On the flip side, it’s great to see the new CEO relocating Focus manufacturing to China while expanding domestic manufacturing for high-profit trucks and SUVs. This is a smart move that allows Ford to address the current administration’s domestic manufacturing concerns as well as improve shareholder value.

  14. Thanks for covering the Trump administration’s desire to shake-up NAFTA and how it may affect Ford, one of America’s most respected manufacturers. One of the challenges behind the notion that companies will adhere to US-specific content and origin requirements is that smaller and medium-sized suppliers to the auto companies may not be able to remain compliant ( This could be due a lack of competencies or just due to the cost-prohibitive nature of production in the US for certain components.

    Another consideration for the US auto industry is the reaction that foreign countries will have to the US’ protectionist policies. Today ~2 million cars made in the US are sold abroad, out of a total production capacity in the US of 12.2 million ( With the increasing wealth creation in developing markets it seems unclear how US car makers would benefit from the US government ruffling feathers of governments where they export. A long-term view is required in order for Ford and other US auto companies to succeed, and emerging markets will likely play a prominent role in future revenue growth.

  15. Thank you for this interesting article! As I read, I found myself wondering if a “made in America” label actually increases a customer’s willingness to pay. If so, perhaps the higher onshore costs could be justified. However, it seems this is not the case. A recent poll found that only 31% of respondents felt that US-made cars were the best in the world, and that 37% of respondents would flat-out refuse to pay a premium for domestically produced goods [1]. Even if Ford experienced a boost to brand equity, they would need to see a concurrent (and activated) increase to WTP.


  16. Interesting topic and article Amanda. I agree that it can be difficult to predict how the isolationist pendulum will swing from administration to administration. It’s even been interesting to note how republicans used to be the champions of free trade with Obama being against it during his campaign but then for it when he supported the PTP. Hilary Clinton followed Obama in supporting free trade as Secretary of State but then joined Bernie Sanders and Donald Trump in bashing it. Both parties now seem to be opposed to free trade (unfortunately). However, this anti-free trade movement seems more like populist rhetoric than actual beliefs of many politicians.

    Academics and research still generally support free trade and it is hard to imagine that changing. As a result, I see this isolationism as a populist fad and less of a long-term trend. I think Ford should be cautious but bet on manufacturing in places that help it be cost competitive. Others suggestions of continuing to have a breadth of manufacturing locations is a solid hedge against isolationism, but spreading themselves too thin can cause problems from a cost efficiency standpoint should isolationism turn out to be more rhetoric than substance.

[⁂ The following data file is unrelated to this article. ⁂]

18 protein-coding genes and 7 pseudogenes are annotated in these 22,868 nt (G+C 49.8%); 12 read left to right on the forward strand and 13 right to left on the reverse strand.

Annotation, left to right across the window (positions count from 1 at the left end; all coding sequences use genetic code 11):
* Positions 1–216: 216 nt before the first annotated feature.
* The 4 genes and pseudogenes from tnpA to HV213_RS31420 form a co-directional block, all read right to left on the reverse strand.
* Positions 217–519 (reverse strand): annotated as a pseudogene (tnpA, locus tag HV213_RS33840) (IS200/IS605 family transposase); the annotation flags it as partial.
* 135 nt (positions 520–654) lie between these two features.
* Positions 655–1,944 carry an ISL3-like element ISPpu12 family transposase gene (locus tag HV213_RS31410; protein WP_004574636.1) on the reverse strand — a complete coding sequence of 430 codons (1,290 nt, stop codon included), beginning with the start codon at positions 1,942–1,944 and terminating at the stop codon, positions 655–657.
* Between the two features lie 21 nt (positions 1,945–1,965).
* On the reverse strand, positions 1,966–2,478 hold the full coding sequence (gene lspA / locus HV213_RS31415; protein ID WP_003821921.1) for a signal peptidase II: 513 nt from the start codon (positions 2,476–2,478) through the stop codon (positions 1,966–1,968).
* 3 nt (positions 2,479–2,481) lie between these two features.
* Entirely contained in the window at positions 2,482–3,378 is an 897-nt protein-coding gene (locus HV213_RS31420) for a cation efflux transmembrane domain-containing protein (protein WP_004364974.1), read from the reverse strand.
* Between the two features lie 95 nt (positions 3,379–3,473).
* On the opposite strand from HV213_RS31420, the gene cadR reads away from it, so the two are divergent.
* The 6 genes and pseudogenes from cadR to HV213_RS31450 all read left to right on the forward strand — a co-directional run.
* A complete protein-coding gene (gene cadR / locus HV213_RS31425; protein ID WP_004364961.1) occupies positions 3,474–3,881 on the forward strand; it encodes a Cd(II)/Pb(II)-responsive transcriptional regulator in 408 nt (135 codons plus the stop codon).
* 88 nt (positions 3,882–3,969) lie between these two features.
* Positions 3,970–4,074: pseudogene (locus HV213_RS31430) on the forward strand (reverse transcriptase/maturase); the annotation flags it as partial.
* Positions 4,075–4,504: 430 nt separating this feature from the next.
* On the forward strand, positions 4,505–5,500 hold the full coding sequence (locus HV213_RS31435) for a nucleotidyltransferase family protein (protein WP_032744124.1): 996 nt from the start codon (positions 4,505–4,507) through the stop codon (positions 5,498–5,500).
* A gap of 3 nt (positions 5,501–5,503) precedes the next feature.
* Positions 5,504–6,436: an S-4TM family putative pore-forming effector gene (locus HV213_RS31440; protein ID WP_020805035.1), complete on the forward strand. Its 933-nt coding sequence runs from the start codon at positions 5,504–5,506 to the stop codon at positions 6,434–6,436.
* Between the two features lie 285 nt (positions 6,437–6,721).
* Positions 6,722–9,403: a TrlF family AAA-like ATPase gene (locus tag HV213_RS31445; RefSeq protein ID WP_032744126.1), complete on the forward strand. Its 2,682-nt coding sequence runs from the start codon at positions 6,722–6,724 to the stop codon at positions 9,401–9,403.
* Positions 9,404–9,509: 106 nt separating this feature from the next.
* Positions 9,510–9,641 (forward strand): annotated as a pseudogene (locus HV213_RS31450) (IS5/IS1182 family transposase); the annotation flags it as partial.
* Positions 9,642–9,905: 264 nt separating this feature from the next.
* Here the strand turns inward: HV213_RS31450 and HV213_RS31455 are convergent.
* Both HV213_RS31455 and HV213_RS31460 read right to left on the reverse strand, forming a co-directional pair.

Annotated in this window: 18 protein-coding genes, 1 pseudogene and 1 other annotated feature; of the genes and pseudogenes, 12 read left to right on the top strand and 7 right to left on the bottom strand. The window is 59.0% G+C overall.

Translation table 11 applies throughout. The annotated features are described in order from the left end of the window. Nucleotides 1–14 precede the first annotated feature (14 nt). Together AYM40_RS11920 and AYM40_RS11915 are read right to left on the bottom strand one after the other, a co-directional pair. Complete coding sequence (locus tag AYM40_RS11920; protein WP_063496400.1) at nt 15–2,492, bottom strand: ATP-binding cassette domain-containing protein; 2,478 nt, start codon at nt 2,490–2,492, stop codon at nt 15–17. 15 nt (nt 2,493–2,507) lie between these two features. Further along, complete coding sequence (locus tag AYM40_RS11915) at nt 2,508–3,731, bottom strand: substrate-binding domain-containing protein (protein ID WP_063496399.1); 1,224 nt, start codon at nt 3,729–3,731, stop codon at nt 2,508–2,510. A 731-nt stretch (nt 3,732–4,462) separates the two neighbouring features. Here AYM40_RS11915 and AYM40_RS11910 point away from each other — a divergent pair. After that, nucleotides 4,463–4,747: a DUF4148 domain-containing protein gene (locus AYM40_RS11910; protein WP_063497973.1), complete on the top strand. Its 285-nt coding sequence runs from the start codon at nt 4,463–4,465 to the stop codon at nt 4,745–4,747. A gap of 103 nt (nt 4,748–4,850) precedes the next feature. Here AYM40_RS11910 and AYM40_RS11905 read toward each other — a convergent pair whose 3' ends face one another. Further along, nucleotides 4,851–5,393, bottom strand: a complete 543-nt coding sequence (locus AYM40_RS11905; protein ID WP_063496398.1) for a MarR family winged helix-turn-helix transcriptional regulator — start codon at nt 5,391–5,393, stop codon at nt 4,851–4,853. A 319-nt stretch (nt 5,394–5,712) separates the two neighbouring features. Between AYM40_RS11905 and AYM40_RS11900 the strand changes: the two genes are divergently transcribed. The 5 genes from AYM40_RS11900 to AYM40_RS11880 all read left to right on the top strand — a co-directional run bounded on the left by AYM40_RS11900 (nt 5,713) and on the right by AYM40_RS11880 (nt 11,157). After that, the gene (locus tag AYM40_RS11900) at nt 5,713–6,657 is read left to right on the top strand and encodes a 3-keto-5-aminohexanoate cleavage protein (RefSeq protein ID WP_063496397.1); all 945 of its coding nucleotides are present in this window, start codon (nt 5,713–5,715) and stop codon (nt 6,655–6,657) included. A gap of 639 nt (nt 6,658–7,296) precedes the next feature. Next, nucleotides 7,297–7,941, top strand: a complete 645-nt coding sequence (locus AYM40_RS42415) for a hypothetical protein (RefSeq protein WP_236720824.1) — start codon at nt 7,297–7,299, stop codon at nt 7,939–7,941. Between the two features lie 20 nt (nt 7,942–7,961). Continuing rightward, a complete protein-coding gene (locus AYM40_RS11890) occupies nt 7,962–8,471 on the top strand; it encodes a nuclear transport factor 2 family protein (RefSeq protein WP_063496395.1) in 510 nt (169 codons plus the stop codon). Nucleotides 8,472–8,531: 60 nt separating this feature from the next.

17. Great read on the effects of governments on manufacturing, and how companies can address regulatory changes term-by-term. The tricky part about tariffs is that they are intended to have significant impact on supply chain decisions and sourcing, but four years later a new administration can incentivize in the opposite direction. Therefore, it is crucial for Ford (and other companies like Ford) to keep their business objectives clear and focus on what makes sense for them, and what they believe the future is going to look like. I agree with your first recommendation on focusing on long-term versus short-term, but I also wonder if US manufacturing is becoming more competitive as it seeks to reduce its own costs and moves towards digitization. As these trends advance and manufacturing processes become more automated, is there potentially a future where such a large discrepancy in costs does no longer exist?

  18. I agree that Ford should take a long-term view when deciding whether and where to build new plants, given these are multi-decade decisions. However, it is extremely difficult for them to predict where politics and regulations will end up in the future – their guess is as good as yours or mine. Who knows if the isolationism sentiment that has been sweeping the world is here to stay? As a result, I wonder if the company can attempt to hedge their bets on plants, potentially through the following ways: (1) having a flexible factory layout and manufacturing process, such that the plant can be easily retooled at low cost to produce different types of vehicles; (2) building a plant that can be easily sold at a satisfactory price, if it proves to be unviable due to the changes in politics and regulations. These ‘hedges’ will reduce the volatility to company performance in times of changing political environments, and will reduce the cost to the company in the worst-case scenario, even though it may cost a little more right now.